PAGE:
16 September 2005

Back from a couple of days in England learning technical skills and bemoaning office politics. I got back in time for the talks by Ken MacLeod and Jenni Calder at the Arts Festival. I bought Jenni’s book ‘Not Nebuchadnezzar’, about biography, autobiography, memory and personal identity. I feel on the verge of some writing, not songwriting, about my personal history, but can’t quite get the push to start. Last night may have been it. Afterwards, enjoyable chat in the pub with Ken and his wife Carol.

Ken’s views on New Orleans in his blog are worth reviewing – almost conspiracy theory but still planted in the real world and with some evidence:

What’s happened is a disaster all right, but to say that it’s a failure
presupposes that the plan was to use all available civil and military
forces to deliver relief, and that this plan failed. Evidently there
was no such plan. Nor, contrary to what some on the left have argued,
was the situation left to the market and other forms of voluntary
organization. Time and again, volunteer help from outside and self-help
and mutual aid within have been blocked.

What the US
authorities at every level appear to have settled on by accident or
design is a method with wider application. The priority is to control
the population. In the event of disaster, seal off the city until a
sufficient military force is in place to take it. Exaggerate the degree
of disorder within, relying on racism and rumour. Evacuate the city at
gunpoint and don’t let people back. Disperse the evacuees, humanely it
may be, but firmly, with as much of the burden as possible taken by
charity. Turn over the reconstruction to Haliburton and favoured
real-estate developers. This is the future of Homeland Security. This
is what to expect in the event of another natural disaster or
mass-casualty attack.

Interesting article in the Guardian – ‘What we call Islam is a mirror in which we see ourselves’ which summarises the six most common views of Islam held in the west and challenges you to find the one that you would put a mental tick against. It’ll be interesting to see the correspondence that follows it. I’ve compressed the articile below if you’re interested.

What we call Islam is a mirror in which we see ourselves (Timothy Garton Ash, Guardian 15-09-15)

Six views – which do you most strongly agree with?

1. The problem isn’t Islam, it’s religion itself – irrational superstition. We need not just a secular state but a secular society.

Drawback: requires 3-5 billion people to abandon their beliefs. Secular regimes don’t have a great track record.

2. The problem is Islam, stuck in the middle ages, not allowing separation of religion and politics. It needs its Reformation.

This is a monolithic view of Islam, which actually encompasses a wide range of activities and beliefs. Middle Ages and Reformation are western terms.

3. The problem is Islamism. Fanatics misrepresent the true peaceful Islam.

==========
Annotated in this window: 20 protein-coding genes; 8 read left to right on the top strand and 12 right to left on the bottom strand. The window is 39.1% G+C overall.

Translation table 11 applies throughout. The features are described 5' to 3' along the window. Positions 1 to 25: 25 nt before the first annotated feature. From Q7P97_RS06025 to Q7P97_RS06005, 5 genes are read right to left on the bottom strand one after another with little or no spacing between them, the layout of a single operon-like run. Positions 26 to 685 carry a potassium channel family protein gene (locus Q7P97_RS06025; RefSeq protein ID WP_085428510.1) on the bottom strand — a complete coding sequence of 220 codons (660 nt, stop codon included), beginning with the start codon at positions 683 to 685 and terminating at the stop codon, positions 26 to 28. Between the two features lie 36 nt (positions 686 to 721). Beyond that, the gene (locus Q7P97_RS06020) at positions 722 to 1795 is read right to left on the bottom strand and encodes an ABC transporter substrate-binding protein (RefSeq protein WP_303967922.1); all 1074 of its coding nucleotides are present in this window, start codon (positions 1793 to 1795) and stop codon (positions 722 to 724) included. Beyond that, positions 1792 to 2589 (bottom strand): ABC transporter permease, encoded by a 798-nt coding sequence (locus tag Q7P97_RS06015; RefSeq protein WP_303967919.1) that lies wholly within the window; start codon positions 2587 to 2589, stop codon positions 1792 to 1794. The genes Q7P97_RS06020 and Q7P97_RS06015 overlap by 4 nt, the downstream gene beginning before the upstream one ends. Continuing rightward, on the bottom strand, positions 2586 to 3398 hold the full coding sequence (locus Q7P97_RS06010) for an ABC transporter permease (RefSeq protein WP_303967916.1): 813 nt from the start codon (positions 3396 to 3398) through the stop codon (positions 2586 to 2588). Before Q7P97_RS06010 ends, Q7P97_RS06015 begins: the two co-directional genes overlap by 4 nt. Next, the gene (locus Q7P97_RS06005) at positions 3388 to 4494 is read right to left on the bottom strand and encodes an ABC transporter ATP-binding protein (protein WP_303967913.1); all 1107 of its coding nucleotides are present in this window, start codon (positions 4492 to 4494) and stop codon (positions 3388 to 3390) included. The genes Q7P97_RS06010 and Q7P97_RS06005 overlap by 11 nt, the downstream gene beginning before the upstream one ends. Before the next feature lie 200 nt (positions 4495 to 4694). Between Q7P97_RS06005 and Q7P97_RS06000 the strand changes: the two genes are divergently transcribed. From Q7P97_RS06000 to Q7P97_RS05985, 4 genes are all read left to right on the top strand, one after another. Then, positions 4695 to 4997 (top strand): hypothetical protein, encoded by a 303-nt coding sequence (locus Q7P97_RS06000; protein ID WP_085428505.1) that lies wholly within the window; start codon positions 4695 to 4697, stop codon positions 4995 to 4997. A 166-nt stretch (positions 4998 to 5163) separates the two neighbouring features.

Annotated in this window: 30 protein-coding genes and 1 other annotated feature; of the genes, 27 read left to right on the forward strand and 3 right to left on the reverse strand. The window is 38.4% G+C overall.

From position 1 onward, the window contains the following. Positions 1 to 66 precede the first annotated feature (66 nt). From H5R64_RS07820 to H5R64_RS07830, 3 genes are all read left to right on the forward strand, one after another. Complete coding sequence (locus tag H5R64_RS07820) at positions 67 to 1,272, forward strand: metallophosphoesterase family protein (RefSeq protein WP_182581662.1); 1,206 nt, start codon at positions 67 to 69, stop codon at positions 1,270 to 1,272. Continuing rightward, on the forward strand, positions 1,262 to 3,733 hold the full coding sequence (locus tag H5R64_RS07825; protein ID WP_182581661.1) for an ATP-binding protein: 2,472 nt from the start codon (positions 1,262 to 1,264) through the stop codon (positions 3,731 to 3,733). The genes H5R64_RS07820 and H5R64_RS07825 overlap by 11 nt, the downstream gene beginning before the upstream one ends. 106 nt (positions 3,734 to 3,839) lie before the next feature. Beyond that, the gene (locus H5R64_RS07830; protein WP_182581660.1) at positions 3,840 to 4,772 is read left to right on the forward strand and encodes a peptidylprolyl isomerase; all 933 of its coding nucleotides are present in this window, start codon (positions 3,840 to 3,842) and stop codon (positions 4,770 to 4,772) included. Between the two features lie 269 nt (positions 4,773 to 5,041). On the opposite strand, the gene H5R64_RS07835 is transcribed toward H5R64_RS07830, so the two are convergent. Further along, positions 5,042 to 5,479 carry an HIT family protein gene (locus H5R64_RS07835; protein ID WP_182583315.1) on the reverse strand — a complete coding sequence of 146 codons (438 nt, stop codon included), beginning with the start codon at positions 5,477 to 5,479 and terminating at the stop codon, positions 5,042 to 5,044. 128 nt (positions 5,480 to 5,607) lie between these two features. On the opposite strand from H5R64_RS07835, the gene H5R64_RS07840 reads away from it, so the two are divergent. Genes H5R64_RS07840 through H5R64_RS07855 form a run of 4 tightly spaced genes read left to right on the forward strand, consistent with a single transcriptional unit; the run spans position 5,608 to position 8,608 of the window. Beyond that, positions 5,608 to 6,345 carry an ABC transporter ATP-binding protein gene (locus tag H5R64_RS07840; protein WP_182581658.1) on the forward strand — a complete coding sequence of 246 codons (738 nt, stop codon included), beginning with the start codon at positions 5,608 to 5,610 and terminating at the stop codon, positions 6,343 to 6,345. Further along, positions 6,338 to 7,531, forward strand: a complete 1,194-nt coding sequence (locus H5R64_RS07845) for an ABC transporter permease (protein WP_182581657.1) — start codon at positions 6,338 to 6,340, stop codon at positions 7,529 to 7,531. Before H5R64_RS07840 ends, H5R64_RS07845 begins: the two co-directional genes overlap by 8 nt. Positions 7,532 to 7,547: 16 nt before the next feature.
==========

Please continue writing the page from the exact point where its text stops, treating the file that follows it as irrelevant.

This is the line taken by Blair and Bush, but they probably believe (2) more while many agnostic leaders would be at (1). However many Muslim intellectuals hold this view.

4. The problem is the history of the Arabs. No home grown democracies, the victims of failed attempts to modernise, and interference from outside.

Turkey and Mali are democracies with Muslim majorities, but there’s not much evidence that Arab countries are much worse than anywhere else. Even anti-Arab Iran doesn’t think it’s just an Arab problem.

5. We in the West are the problem, from the crusades through Israel to Iraq. We have created the reaction against liberal democracy.

Common view across the Muslim world and the western left. Simplistic and, even if it’s true, not much we can do do reverse history. The most we can do is support a free Palestine.

6. The problem arises where the west and Islam meet, in particular where young second-generation Muslims meet the temptation of ‘health, wealth, excitement, sex and power’ but are repelled by its excesses, or unable because of poverty to take part, or feel rejected and marginalised. A minority embrace an extreme, warlike version of Islam.

The evidence supports this. Even if we were to establish a free Palestine tomorrow this phenomenon would remain. It threatens to make Europe a less civilised, comfortable place to live over the next ten years.

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3 thoughts on “16 September 2005

  1. On Islam – Personally I agree with 1,2, and 3, but mainly 1.
    I think everyone could learn something from this quote by Konrad Lorenz:
    “We had better dispense with the personification of evil, because it leads, all too easily, to the most dangerous kind of war: religious war.”

  2. Yup – it’s number one isn’t it? But what happens when humans finally realise there’s no point to what we do other than procreation? We are animals. There’s no life after death. Why do people believe in Gods created by man in his own image? What is wrong with them? Why can’t they see the base stupidity of their beliefs? Do suicide bombers really now dwell in “heaven” enjoying the attentions of 72 virgins? Probably not. Should failed suicide bombers be put to death? Of course not, they should be kept alive for as long as possible – even to the extent of suspended animation. They should never be allowed to die and gain access to their foolish 72 virgins. OK I’ve gone a bit too far now perhaps…

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